Password: fluffy1234. One of our clients asked us to use this for setting up his email, telling us it was the name of his wife’s cat. “Admin” was another client’s request for a username, and he wanted his password to be 1234. Nope! No way, no how! We vigorously refuse to put unsecure passwords in place. “But they’re hard to remember, I have so many of them,” said one business owner. “I just keep them all the same, it makes it easier to keep it all straight,” said another. And that makes it easier for thieves to make life a living nightmare. And if they aren’t thieves, they are, at the very least, vandals.
Consider this a warning shot across your business bow. There are plenty of people out there gunning for weaknesses in website passwords, email passwords and databases with information of value – names, addresses, phone numbers, email and credit card information. How secure are you and your business?
Threats to your cybersecurity are all too real. If you haven’t been impacted by identity theft, hacked emails and websites or data breaches, consider yourself lucky. To protect yourself – and your business – from cybersecurity threats, you need a plan. Here are nine things you need to address:
1. Policies and training: Set up rules and policies to protect your business. Have systems in place, then train employees and set up consequences for non-compliance.
2. Passwords: Strong passwords need to be set up. Here’s a free source for the creation of a highly encrypted password: http://passwordsgenerator.net/. Some policies to follow include:
- Don’t use the same password across multiple accounts.
- Passwords should be at least 15 to 20 characters long and include numbers, upper and lower case letters, and symbols.
- Don’t use family names, initials, pets, birthdates, addresses, towns or full words in general, phone numbers or mathematical sequences as passwords.
- Do not permit your browser or FTP client programs to save your passwords. Any password saved in this manner can easily be discovered with a single click using some programming script.
- Do not access important, password-protected accounts from public computers or someone else’s computer.
- Change your passwords regularly. Monthly is best, quarterly at the very least.
- Keep passwords straight using phone apps or an online password management system. PC Magazine suggests the following: KeePass (free, download to your computer), www.keepass.com; LastPass (free, cloud-based), www.lastpass.com; RoboForm Desktop 7 (for one PC), or RoboForm Everywhere 7 (multiple PCs) (from $29.95) www.roboform.com. Alternatively, save your passwords as plain text, then encrypt them with AES Crypt or AxCrypt.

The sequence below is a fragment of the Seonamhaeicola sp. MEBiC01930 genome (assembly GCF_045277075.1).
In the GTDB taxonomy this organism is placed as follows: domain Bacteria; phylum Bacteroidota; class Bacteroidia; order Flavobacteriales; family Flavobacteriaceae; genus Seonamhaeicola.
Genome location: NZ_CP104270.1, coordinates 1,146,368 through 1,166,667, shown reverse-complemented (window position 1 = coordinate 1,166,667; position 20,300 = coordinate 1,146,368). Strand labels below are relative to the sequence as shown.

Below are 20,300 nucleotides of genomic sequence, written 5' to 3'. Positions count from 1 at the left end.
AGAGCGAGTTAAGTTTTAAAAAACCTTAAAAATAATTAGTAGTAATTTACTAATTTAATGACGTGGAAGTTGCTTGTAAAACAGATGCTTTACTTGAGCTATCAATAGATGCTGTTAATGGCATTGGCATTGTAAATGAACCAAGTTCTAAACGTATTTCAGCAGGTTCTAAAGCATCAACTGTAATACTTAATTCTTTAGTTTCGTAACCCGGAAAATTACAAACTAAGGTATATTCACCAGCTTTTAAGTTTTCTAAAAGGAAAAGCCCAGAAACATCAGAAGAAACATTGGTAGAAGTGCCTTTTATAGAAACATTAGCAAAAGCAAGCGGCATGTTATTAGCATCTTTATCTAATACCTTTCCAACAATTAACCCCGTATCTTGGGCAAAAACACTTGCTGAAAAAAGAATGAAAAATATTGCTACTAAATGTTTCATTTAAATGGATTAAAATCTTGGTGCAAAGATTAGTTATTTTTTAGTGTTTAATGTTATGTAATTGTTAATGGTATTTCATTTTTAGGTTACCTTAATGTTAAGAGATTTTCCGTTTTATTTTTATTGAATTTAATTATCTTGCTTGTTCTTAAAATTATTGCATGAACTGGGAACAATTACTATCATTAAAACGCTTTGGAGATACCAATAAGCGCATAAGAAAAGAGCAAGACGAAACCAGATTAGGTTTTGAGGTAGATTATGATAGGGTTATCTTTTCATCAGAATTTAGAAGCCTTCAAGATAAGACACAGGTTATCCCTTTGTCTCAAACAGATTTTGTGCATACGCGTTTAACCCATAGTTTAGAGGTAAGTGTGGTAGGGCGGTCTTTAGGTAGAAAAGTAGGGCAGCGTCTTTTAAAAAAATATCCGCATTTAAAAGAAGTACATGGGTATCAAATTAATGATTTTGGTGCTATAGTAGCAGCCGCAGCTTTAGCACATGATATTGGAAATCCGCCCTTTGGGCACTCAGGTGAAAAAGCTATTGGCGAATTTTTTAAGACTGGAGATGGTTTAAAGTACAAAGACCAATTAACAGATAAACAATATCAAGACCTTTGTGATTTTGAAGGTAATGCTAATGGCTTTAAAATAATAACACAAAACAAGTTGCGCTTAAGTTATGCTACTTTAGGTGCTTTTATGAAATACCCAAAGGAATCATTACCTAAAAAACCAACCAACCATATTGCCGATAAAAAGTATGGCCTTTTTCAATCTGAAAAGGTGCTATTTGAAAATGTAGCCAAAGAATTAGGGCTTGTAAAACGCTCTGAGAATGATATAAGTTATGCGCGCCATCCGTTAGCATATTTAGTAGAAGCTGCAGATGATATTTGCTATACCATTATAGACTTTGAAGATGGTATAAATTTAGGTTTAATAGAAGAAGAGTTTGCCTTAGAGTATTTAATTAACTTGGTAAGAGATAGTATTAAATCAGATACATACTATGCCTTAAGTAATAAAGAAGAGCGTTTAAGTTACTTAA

- When employees leave the company, change all passwords that person was familiar with.
3. Virus/malware protection: Your computers must have the latest virus and malware protection installed and operating. It must be updated regularly, then have a full scan run after each update.
4. Firewall: A firewall should be set up for your company’s Internet connection. Talk with an IT professional about what that entails.
Firewalls protect your private network data from being breached by outsiders.
5. Mobile device protocol: Mobile devices used by your team can pose significant threats. They may contain confidential information and are frequently used to access company networks. Password protect these devices, and have security apps installed. Encrypt all important data. Devices connecting to public networks at coffee shops, libraries, schools, etc., are particularly vulnerable to attack.
6. Back up data: Nothing is sacred. Back up your data regularly. Email, documents, spreadsheets, databases, accounting files, HR files, etc., are irreplaceable and should be backed up regularly, preferably automatically. Services like Carbonite or Barracuda are great for this purpose. If you make your own backups, put them on two external drives and keep them in a safe deposit box. Alternate these drives with each backup.
7. Wi-Fi: Secure your company Wi-Fi account with a highly encrypted password, which will help block outsiders from getting into your company network. If you offer a public access point for customers to use, make it separate from your business network.
8. Credit card processing: Work closely with whatever service you use to process credit cards and make sure you’re using the most trusted, validated and anti-fraud system possible. Use an isolated computer for these transactions, not one used for going online.
9. Give limited access: Give access to employees only on a need-to-know basis, only for the processes they use. No person other than the owner should have access to all this information. We call this having the “keys to the castle.” Give these keys to a trusted attorney who’s in charge of the owner’s estate should something happen, with strict instructions that these be given out ASAP to a specific person in the event of the owner’s demise.
Not So Hard
Sure, it’s hard to do all this, but it’s much harder to fix a data breach, undo the damage done by hackers and apologize to customers for their personal information being stolen. Set a goal to get this done before the end of the year.
BSB Contributing Editor Mark Claypool has more than 30 years of experience in the fields of workforce development, apprenticeships, marketing and Web presence management with SkillsUSA, the
I-CAR Education Foundation, Mentors at Work, VeriFacts Automotive and the NABC. He is the CEO of Optima Automotive (www.optimaautomotive.com), which provides website design, SEO services and social media management services.